Platinum cardholders will be able to skip more long security clearance queues by flashing their cards throughout terminals 1 and 3 as part of a marketing partnership announced Monday.
"Select priority lanes are in place virtually in all airports around the world," said Pamela Griffith-Jones, chief marketing and commercial officer for the Greater Toronto Airport Authority.
"At this point they're available to frequent fliers through their airlines so this program just allows us to expand it to include these card members."
Passing through a special lane doesn't prevent passengers from actual security screening.
The credit card company wouldn't discuss financial terms of the initial three-year agreement which American Express believes is the first of its kind in the world. It said the concept could be expanded elsewhere, but there are no immediate plans in place.
American Express cardholders will also receive complimentary valet services, a 15 per cent express and daily parking discount and designated taxi and limousine lines.
Access to premium lounges, including Air Canada Maple Leaf lounges, will continue for holders of premium American Express cards.
Griffith-Jones said the partnership with American Express will also enhance services available to all travellers, even those without this credit card, which is a priority for the operator of Canada's busiest airport.
"We know sometimes that airports can be a source of great anxiety for our travellers and we're constantly looking at new ways we can offer new services that will enhance the experience, reduce the anxiety and increase the efficiency of travelling through our airport."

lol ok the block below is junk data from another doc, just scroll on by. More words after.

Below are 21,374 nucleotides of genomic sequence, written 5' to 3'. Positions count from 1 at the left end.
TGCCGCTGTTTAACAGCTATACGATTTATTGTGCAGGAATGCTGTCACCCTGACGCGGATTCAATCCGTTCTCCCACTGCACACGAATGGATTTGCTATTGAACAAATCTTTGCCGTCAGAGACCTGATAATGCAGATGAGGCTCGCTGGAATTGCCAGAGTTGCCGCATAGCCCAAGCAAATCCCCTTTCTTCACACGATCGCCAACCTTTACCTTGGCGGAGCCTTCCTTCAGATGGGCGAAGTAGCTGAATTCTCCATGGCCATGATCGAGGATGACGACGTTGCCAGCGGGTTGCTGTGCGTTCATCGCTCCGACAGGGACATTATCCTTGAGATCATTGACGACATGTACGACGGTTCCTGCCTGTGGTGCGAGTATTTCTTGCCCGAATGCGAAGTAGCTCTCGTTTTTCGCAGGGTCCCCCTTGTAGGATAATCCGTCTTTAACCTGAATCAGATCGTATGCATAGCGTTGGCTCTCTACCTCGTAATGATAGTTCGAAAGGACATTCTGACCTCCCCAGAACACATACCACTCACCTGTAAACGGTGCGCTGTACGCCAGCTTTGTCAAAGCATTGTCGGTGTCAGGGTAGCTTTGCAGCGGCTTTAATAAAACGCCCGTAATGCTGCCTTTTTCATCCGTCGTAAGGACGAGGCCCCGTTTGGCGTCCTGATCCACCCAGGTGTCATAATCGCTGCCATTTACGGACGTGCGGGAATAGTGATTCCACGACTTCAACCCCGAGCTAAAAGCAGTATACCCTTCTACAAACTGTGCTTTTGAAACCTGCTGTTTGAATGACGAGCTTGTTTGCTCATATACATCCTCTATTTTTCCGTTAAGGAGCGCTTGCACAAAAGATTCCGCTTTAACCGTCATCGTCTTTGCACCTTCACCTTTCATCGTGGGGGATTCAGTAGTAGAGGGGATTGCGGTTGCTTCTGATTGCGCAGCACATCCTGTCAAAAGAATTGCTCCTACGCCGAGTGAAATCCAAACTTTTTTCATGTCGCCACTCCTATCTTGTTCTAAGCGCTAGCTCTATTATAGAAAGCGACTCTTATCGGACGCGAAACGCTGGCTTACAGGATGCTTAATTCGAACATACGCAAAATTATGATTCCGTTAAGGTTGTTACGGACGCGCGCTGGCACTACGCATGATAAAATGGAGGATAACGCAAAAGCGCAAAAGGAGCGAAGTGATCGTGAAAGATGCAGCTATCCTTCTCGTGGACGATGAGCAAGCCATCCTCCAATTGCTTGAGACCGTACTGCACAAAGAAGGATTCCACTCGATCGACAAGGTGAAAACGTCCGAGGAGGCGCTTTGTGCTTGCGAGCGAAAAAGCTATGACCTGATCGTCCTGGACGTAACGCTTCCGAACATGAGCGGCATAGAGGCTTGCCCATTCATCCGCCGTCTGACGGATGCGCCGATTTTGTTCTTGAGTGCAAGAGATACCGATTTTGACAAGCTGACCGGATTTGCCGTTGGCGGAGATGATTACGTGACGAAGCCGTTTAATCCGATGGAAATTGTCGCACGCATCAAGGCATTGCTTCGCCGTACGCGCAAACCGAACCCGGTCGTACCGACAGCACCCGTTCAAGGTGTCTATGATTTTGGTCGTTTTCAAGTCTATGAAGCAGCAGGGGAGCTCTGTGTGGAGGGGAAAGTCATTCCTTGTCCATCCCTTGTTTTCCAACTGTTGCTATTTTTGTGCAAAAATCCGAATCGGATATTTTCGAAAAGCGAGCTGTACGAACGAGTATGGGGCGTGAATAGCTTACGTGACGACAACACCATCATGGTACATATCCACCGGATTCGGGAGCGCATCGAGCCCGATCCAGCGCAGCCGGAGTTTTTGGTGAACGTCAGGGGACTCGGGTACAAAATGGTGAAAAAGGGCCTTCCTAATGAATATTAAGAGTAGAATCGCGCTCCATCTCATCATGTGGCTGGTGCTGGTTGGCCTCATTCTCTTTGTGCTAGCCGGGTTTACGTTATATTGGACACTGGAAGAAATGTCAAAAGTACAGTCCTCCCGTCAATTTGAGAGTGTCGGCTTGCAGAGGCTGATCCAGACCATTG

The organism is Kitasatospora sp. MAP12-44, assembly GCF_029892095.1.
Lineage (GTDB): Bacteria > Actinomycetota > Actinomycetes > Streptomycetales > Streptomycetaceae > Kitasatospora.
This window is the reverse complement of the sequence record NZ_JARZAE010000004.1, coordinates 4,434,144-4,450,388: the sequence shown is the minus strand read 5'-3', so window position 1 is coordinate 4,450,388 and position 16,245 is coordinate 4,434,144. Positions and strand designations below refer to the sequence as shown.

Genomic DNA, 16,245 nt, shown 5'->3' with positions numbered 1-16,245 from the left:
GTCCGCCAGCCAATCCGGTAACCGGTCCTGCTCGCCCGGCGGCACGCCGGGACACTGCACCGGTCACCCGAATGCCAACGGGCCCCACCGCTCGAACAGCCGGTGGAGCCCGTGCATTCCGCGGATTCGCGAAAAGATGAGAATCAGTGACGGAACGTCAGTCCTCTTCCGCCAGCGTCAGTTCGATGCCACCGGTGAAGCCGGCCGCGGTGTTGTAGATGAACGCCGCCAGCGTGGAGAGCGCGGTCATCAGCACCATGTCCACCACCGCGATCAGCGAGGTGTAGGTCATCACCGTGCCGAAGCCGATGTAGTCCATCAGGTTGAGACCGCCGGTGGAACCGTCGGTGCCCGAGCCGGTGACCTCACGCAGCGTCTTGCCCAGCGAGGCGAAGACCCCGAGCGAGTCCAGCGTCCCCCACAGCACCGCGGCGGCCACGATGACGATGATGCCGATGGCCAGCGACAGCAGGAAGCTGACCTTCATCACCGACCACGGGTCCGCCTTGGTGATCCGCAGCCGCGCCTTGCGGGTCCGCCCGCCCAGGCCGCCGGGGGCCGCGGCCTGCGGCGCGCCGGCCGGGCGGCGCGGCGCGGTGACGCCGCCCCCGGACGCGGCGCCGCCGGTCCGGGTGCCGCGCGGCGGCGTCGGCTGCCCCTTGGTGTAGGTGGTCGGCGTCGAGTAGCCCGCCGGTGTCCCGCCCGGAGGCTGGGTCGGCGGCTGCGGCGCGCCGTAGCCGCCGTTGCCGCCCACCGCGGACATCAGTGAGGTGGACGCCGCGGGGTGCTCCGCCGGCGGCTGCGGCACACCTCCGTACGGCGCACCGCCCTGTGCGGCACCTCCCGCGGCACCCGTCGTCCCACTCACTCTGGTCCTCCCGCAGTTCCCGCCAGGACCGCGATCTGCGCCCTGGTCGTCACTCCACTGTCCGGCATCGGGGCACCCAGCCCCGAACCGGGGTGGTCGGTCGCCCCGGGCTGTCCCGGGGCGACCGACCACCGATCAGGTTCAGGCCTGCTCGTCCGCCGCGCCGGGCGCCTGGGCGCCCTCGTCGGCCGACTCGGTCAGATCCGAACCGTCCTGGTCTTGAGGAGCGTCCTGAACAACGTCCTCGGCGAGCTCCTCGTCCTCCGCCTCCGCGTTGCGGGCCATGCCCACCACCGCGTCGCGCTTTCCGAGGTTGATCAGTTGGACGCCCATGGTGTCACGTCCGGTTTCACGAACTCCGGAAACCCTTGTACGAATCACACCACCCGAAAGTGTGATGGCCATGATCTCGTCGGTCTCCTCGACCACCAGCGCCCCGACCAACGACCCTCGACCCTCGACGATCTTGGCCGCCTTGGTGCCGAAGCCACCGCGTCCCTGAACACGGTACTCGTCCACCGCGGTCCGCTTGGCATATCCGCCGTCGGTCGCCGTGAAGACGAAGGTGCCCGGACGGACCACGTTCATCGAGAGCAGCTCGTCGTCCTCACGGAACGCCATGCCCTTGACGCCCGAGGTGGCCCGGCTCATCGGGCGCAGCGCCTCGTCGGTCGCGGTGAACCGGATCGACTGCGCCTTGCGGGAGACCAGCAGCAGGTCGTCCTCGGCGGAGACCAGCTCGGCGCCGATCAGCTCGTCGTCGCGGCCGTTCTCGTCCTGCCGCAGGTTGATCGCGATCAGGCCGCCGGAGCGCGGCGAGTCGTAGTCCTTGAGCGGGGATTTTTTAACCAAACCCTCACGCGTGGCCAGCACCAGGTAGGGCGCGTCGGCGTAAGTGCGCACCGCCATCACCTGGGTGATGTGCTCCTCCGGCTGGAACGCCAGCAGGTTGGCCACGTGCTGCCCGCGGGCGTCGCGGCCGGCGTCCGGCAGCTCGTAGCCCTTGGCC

Even those without the credit card will have American Express sponsored access to free Wi-Fi throughout the airport and entertainment services under development.
American Express offers privileges that come with membership such as Front of the Line access to special events.
David Barnes, Canadian advertising and sponsorships vice-president, doesn't expect any backlash from passengers, including those with regular American Express cards, who have to wait in regular pre-security clearance lines.
"By having another lane, it's actually going to alleviate some of the traffic going through the regular lanes as well," he said in an interview.
"I think it's a balance between providing services specifically to our premium card members and also having benefits that are available to everyone."
Consumers' Association of Canada president Bruce Cran doesn't see any problem with the fast lanes for certain credit card holders.
"I don't see this as anything ominous, quite the opposite I'd say this is a demonstration of competitive practices," he said from Vancouver.
Several passengers questioned at Pearson airport also gave their thumbs up to the plan, especially if it can speed up lines.
"I think anything to go faster through security checks will be great. In some airports in the country it's slower than here so anything to help," said Ron Simard, 54, a retail district manager.
Surendra Thapa of Niagara Falls, Ont., said the service would be appreciated by frequent business travellers to reduce the hours they spend waiting at the airport.
"I don't think I would mind too much," the 40-year-old engineer said when asked if he would be upset with people using their credit card to avoid a long line.
Aeroplan, the main loyalty program affiliated with Air Canada, welcomed the new initiative with American Express, one of its other main partners.
American Express AeroplanPlus Platinum cardmembers have access to Air Canada Maple Leaf Lounges, priority check-in and priority lane access at Pearson, said spokeswoman Christa Poole.
The agreement doesn't lock out credit card competitors from having a presence at the airport, but as the preferred partner American Express will have access to prime advertising spots, Barnes added.
American Express said the new collaboration will promote its brand and help Pearson strengthen its position as a major North American gateway.
About 33 million travellers pass through the Toronto airport annually with the average visitor spending 2.5 hours at the large facility.